Just. So the Spartans didn’t get them, and it was always kind of like this, who’s going to get them on their side first, but neither side was willing to give up what was necessary for it, which would have been the autonomy of the Greeks because Persia coveted those, those, the West Western modern Turkey or Asia minor, whatever you want to call it.

Anatolia, many names for it. They all those Greeks out there, they, they, the city States, they coveted that land back, which is, you know, part of the reason that the Athenians had their empire to protect them. So you have any deal that was going to get Persia on your side, was going to be giving away the freedom of those Greeks.

And they weren’t quite ready to make that the sacrifice yet until later. The Spartans were. Again, we’re not going to digress that far.

Dan LeFebvre: [00:07:05] It’s a different movie.

Ryan Stitt: [00:07:07] Yeah. You can listen to my podcasts. yeah, they’re, they’re gold is definitely, they had a lot, I mean, Xenophon wrote a famous at 10,000 Greek mercenary soldiers who fought with Cyrus to take over the throne.

A Persia. The two brothers are fighting for the throne. After the war. They fought in the mercenaries ever since. You know, like Nebuchadnezzar and like 300 years earlier, there really wasn’t, I can’t think of a single major battle in the near East that didn’t have Greek mercenary soldiers. Their hoplites were, were, were paid to be mercenaries.

They were some of the best warriors. And. Kings and pharaohs and you know, different types of Kingswood after them, especially Egyptian fairs with the Macias and later on like that. But like they were mercenaries in most, if not all armies in the, in the time. So.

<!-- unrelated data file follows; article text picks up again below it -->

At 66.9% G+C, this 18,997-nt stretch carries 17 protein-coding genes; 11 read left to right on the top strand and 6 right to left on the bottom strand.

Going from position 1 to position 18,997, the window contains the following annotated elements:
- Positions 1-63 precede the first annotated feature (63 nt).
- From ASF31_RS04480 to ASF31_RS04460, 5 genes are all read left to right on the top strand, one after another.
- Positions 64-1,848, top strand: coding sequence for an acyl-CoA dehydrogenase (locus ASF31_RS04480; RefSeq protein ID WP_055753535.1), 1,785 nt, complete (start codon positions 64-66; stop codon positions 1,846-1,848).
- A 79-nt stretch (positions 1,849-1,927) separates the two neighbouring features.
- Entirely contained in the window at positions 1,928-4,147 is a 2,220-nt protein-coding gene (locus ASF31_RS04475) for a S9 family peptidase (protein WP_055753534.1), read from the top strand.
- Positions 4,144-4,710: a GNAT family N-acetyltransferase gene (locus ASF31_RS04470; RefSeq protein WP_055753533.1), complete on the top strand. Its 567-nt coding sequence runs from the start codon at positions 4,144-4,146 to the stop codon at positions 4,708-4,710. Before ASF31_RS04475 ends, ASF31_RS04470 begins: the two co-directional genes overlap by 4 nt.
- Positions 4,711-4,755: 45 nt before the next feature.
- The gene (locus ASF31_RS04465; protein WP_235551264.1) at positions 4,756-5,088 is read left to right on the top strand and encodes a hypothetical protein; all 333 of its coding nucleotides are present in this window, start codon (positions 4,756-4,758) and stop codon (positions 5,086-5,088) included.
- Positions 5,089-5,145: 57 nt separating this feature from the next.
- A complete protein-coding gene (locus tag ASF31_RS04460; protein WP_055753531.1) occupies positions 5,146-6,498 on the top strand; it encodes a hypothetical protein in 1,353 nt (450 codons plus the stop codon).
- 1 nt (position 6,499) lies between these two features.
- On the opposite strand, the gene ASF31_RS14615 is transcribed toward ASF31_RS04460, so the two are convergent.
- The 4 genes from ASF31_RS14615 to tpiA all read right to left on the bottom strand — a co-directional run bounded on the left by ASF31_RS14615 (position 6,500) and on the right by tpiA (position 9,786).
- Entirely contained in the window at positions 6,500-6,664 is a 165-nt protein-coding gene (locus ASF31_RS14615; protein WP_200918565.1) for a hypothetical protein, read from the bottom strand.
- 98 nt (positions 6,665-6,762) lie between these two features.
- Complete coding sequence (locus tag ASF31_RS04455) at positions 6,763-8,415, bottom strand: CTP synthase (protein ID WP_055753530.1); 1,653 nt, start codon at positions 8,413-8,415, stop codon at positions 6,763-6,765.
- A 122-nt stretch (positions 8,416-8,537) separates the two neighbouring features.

Dan LeFebvre: [00:07:53] Philip

Ryan Stitt: [00:07:54] after he turns South towards the Greeks, the battle of Karen IA and three 38 BC.

He defeats the Greek coalition and then BA basically takes over dominion over Greece. He has control over Mastodon, Greece, that whole peninsula all the way down to basically, he doesn’t get Sparta, but basically pushes down into there. They establish the league of Corinth. And it’s at Corinth where he becomes like, he establishes himself as the hedge of Mon.

It’s a Greek word for leader, hegemonic hedge. Moni is where we get those words and as its leader, the, he begins to prepare for this massive invasion of Persia in three. Three 38 three 37 somewhere around there. But in revenge, he’s using it as like a sacred explanation or reasoning for their hundred years beforehand, or 150 years almost desecrated and burning of Athenian temples during the Persian Wars.